Throughout history there are set points when the realm of wyrms threatens to destroy time on Earth. If no one is around to stop them, the wyrms will come through their portals and Earth’s time line will fall apart. What the world needs is The Order, a secret society dedicated to fighting them, but what’s left of their sacred group have hit retirement age, and the wyrms aren’t issuing rain checks for invasion.
Anna Kohl’s father, Siegfried, was one of the Order’s members and he died believing in their cause but, for her, he’s the dad who abandoned his family. Stumbling upon his brothers in arms, it’s not long before Anna takes his spot in their fight. Starting with gender, she’s not an instant fit.
There’s Iron John, who refuses to acknowledge aging or survivor’s guilt; Schmidt, inventor of weapons ahead of his time; and Blazen, who copes with perfect recall by self-medicating. Blazen’s familiar, Ergo, is visible to readers and Blazen alone. His friends think it’s the drugs talking, but maybe our seeing his bird makes him real.
Some rough patches in the beginning extend from Anna being wishy washy. If she didn’t love her father she wouldn’t have gone out looking for answers, but there’s a song and dance of her denying interest in the Order’s activities. Warriors aren’t notorious for sharing feelings but this ping ponging, between curious and not curious, comes up a lot in early sections. as they deal with new discoveries. Maybe slowed down Anna’s reluctance would’ve made her appear guarded. Mostly, she comes off as childish with her false bravado. A growing kinship with Iron John adds well to both their narratives.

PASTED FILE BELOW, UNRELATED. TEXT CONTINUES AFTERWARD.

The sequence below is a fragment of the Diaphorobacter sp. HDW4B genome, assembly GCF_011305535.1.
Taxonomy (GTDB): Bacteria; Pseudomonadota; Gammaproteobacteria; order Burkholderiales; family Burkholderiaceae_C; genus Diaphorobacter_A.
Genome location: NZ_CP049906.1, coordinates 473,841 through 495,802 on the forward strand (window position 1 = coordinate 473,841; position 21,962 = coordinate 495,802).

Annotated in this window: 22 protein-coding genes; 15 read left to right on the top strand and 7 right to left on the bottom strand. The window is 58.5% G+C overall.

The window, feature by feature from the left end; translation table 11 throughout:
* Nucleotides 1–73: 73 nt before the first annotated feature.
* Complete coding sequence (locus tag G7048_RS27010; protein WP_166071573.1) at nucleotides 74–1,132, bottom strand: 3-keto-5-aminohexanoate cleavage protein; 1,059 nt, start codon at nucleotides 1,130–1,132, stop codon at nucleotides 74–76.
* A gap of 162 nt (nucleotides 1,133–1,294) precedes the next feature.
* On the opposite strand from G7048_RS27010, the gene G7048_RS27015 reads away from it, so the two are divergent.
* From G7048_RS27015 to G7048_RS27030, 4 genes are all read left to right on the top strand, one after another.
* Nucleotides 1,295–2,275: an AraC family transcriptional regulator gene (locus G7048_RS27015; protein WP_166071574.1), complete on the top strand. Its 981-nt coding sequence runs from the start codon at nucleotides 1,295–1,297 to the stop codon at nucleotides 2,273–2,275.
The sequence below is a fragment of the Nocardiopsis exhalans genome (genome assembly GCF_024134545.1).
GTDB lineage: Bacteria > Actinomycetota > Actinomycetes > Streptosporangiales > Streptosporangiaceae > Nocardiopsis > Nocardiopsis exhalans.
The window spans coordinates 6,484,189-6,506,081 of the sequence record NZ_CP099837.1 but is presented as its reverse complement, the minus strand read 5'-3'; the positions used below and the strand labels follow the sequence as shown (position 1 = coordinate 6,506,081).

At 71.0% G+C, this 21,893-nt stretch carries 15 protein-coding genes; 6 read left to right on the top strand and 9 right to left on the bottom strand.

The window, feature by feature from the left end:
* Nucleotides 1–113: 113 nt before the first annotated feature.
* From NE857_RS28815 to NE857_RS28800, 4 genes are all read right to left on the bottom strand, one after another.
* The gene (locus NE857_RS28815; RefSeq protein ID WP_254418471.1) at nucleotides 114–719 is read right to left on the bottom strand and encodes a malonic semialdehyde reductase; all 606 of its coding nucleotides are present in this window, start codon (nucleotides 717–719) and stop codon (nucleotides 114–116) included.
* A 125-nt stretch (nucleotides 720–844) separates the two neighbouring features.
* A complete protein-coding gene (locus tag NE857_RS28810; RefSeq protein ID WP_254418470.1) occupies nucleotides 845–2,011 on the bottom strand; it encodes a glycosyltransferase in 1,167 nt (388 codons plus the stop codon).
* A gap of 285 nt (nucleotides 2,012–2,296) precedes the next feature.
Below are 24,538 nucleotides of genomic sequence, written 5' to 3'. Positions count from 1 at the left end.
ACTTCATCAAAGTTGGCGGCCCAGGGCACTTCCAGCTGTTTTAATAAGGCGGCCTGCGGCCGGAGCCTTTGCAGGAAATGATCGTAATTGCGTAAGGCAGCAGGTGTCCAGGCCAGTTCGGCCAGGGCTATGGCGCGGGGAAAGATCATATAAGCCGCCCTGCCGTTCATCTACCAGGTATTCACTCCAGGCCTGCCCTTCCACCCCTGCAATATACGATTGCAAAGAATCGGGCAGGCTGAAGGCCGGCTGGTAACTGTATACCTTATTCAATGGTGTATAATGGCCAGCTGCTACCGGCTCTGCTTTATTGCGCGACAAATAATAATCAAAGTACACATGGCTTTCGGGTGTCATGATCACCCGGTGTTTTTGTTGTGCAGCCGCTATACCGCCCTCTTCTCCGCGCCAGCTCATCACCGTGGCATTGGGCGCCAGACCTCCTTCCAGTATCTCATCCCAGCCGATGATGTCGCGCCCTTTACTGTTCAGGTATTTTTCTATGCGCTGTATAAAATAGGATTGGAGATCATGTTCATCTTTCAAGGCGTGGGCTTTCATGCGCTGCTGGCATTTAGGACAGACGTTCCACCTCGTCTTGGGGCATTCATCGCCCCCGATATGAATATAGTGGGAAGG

Writer, Kek-W, astutely designs rules where Anna and cover knight, Ritterstahl, have longevity. Time machines protect main characters from aging but The Order has to exist over years. Anna inherited slow aging from her father but Ritterstahl is a robotic head. You never know what body might give host to his head next, and a character who has to roll with unreliability is endearing and a constant source of good drama. From rotting flesh providing quarters for metal intelligence, Kek-W keeps finding new ways to force Ritterstahl to adapt.
The series values its internal history and fallen comrades from “The Order” aren’t forgotten but made homage to in the book’s second story, “The Court of the Wyrmqueen.” That recognition goes far in artist, John Burns’, painted pages—medieval tapestries of grass stain greens and toffee browns. Battles (and there are plenty) progressively build, with variations on wyrms, and time is devoted for solo moments amidst the larger team effort. The Order are old timers but there’s nothing old about the way they wield an ax.
The Order: Die Mensch Maschine Available HERE